In blind studies done by the University of Maryland School of Medicine, samples of brain material infected with scrapie, along with uninfected samples, were searched for Spiroplasma spp. and other common bacteria and bacteria-like structures using Polymerase Chain Reaction (PCR) amplification (PCR is a method widely used in molecular biology to make many copies of specific DNA segments). Researchers found no evidence that any eubacterium, including Spiroplasma or any other bacteria type, was consistently associated with scrapie-infected brain tissue, thus concluding that the “agent responsible for TSE disease cannot be a spiroplasma or any other eubacterial species.”


      Absence of Spiroplasma or Other Bacterial 16S rRNA Genes in Brain Tissue of Hamsters with ScrapieIrina Alexeeva, Ellen J. Elliott, Sandra Rollins, Gail E. Gasparich, Jozef Lazar, Robert G. RohwerJournal of Clinical Microbiology Jan 2006, 44 (1) 91-97; DOI: 10.1128/JCM.44.1.91-97.2006

      An extensive research project completed at Louisiana State University on the potential roles of Spiroplasmain transmissible spongiform encephalopathies found that following inoculation of Spiroplasma mirum into neonatal goats and five month-old white-tailed deer, none of the animals developed clinical signs or pathology seen in transmissible spongiform encephalopathies. In this study, the bacteria were introduced to the animals intracerebrally, intravenous, or intradermally. Additionally, researchers conducting this study tested three species of Spiroplasma and found that they were susceptible to minimal dilutions of common laboratory disinfectants as well as heat sterilization of only 250°F for 15 minutes. In a wide array of other studies, samples of transmissible spongiform encephalopathy-infected material treated with similar sterilization methods were shown to remain infectious; thus indicating that other factors not related to bacteria result in the transmission and/or persistence of the disease.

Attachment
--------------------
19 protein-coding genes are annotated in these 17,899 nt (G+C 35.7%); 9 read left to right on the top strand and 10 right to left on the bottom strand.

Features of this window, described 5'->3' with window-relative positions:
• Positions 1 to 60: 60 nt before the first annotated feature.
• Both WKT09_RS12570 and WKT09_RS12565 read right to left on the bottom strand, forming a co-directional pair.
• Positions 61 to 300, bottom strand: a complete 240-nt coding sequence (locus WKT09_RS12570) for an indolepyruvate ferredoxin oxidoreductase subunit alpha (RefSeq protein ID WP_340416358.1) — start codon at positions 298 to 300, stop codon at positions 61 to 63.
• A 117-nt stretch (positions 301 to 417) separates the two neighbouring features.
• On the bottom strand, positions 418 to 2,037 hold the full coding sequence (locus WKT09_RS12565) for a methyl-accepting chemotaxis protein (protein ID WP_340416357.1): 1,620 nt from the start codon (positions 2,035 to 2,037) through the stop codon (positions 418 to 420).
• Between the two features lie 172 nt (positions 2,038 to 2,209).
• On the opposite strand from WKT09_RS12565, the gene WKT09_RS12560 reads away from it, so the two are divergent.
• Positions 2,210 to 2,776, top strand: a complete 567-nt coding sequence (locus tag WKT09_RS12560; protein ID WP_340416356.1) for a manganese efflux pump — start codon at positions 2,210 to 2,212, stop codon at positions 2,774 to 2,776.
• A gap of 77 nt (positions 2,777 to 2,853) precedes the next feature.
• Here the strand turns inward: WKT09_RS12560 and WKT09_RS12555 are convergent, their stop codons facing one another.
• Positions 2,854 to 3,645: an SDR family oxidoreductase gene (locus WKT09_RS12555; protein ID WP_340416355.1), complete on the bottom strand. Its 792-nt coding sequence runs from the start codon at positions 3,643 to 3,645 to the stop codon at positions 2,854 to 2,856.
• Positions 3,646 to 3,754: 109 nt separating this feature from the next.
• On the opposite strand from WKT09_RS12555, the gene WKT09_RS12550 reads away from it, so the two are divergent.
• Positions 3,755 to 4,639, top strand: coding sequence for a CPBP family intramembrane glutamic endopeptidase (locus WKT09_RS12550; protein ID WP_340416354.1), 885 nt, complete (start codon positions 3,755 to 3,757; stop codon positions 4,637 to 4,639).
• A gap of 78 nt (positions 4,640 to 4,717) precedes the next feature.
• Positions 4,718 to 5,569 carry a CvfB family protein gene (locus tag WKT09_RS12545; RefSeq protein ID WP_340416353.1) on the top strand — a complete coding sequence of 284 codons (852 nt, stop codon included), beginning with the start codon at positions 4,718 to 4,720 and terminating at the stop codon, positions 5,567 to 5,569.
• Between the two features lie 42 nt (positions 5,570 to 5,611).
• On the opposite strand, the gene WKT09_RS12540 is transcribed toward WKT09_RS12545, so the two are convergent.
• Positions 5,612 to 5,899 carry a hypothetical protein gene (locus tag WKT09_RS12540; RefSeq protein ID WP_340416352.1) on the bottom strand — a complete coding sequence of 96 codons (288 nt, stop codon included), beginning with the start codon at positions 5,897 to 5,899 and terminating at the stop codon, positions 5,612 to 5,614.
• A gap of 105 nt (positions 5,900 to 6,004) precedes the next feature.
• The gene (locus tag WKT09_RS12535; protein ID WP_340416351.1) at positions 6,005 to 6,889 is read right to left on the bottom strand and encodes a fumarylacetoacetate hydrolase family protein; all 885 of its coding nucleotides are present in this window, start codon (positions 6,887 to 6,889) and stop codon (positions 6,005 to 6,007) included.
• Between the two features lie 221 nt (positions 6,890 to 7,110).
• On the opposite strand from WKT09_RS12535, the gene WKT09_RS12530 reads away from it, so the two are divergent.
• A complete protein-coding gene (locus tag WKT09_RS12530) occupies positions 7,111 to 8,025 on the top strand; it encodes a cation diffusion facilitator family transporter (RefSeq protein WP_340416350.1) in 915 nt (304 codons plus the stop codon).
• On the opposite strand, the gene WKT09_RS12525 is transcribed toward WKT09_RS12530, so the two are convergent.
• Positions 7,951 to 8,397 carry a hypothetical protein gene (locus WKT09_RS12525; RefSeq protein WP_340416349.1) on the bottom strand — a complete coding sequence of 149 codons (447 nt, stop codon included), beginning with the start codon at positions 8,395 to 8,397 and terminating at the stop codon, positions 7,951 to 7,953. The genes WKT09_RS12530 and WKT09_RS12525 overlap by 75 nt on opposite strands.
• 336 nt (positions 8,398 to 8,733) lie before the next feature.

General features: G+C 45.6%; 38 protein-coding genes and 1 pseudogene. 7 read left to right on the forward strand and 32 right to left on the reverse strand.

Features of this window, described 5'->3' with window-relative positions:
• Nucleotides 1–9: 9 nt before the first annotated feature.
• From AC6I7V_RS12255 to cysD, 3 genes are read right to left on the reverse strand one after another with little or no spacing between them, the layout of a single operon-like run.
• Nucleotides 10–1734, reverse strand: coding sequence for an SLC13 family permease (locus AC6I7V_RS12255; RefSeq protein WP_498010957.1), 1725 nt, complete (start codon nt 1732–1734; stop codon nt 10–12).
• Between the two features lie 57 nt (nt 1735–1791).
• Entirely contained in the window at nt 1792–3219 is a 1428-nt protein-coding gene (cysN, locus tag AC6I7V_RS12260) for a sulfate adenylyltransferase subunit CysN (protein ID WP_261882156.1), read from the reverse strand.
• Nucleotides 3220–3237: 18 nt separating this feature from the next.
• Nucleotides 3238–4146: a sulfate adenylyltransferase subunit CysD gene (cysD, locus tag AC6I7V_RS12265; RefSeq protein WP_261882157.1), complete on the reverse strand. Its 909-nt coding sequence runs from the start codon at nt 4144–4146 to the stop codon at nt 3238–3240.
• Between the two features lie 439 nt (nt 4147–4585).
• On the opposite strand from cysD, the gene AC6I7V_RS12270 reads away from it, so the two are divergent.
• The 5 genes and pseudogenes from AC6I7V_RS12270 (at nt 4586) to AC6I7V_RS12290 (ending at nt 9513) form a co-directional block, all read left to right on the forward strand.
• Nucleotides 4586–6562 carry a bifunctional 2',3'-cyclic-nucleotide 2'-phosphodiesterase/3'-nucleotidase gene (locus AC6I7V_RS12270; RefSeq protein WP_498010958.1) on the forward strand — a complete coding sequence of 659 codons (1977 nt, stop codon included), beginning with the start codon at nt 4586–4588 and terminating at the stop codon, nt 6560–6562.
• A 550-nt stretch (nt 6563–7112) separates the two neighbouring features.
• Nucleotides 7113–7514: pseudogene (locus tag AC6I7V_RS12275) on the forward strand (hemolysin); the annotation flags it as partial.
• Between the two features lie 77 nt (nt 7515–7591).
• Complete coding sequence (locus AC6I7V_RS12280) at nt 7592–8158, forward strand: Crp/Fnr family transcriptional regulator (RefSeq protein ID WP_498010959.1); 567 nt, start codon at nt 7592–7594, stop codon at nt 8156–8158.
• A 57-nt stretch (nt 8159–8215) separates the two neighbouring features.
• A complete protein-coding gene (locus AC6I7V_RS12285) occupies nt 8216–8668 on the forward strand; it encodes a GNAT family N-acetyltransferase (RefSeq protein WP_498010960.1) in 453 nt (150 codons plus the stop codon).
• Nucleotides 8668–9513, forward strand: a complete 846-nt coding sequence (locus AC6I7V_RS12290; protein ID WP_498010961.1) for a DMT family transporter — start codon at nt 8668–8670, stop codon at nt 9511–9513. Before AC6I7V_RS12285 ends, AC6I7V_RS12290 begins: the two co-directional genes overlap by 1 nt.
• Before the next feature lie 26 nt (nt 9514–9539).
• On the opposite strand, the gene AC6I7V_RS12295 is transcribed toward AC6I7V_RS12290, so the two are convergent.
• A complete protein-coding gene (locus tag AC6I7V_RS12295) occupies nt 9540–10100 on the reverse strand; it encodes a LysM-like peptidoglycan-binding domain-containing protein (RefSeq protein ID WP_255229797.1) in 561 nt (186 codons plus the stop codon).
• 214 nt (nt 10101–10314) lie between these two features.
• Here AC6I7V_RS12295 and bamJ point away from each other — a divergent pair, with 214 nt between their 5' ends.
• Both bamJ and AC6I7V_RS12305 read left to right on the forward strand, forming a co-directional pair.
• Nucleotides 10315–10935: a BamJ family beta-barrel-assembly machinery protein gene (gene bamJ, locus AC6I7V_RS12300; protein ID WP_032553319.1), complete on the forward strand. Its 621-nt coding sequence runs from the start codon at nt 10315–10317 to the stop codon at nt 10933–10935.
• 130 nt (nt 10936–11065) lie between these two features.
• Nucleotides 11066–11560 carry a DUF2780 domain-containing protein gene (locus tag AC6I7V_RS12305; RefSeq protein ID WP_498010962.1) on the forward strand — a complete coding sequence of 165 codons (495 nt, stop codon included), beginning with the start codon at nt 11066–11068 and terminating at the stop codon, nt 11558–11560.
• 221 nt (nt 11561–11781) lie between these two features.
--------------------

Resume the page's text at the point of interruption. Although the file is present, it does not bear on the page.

French, Hilari Maree, “Characterization of Spiroplasma mirum and its role in transmissible spongiform encephalopathies” (2011).
      LSU Doctoral Dissertations. 3012.

      Nearly all experimental examination of TSE-causing agents point to proteins at the infectious agent.

      The hallmark study of the prions’ role in transmissible spongiform encephalopathies was conducted by Dr. Stanley Prusiner who demonstrated that after adding enzymes that destroyed DNA and RNA to scrapie-infected brain material, the material remained infections. These enzymes would have damaged or destroyed bacteria present in the samples. However, when he adding protein-neutralizing enzymes to the scrapie-infected brain material, it’s infectivity plummeted. Thus, he demonstrated that the causative agent of the disease was most likely protein based, not bacterial-based. It should be noted that Prusiner’s work earned a Nobel Prize due to its rigor and reproducibility by other researchers.


      Prusiner SB. (1982). Novel proteinaceous infectious particles cause scrapie. Science. 9;216(4542):136-44.

      Artificially synthesized prions have shown to be capable of causing prion disease.

      To rule out the role of unidentified substances as disease causative agents in samples of infectious tissues, researchers successfully created a “clean” synthetic version of the scrapie prion that was capable of infecting mice.


      Legname G, Baskakov IV, Nguyen HB, et al. (2004). Synthetic Mammalian Prions. Science. 7;305:673-676…xqXavMJL_ma3qVJ5EACDjXF8BpZ1M0ZKp39SMw_6AemPw

    2. Dave in Fairfax: you are right about Bambi Lovers, when any of the states NJ or Pa they want to set up special hunts and here they all come out to say NO!!!!!!! A lot of the problems are in the park systems and in counties that are so populated standard hunts can’t be done! I delivered to a Nursery in Morris County years ago, they had a 12′ fence around their property with gates jut as big, I had to line the truck up with the gate then they came out with 10 people to fend off the deer so I could back in to unload my truck! The owner told me the house across the street was landscaped 3 to 4 times a year at a cost of around 6 to 8 thousand dollars a clip, on top of that they were Bambi lovers, Deer well fed, owners Dumber than a big BOX OF ROCKS!!!!!!!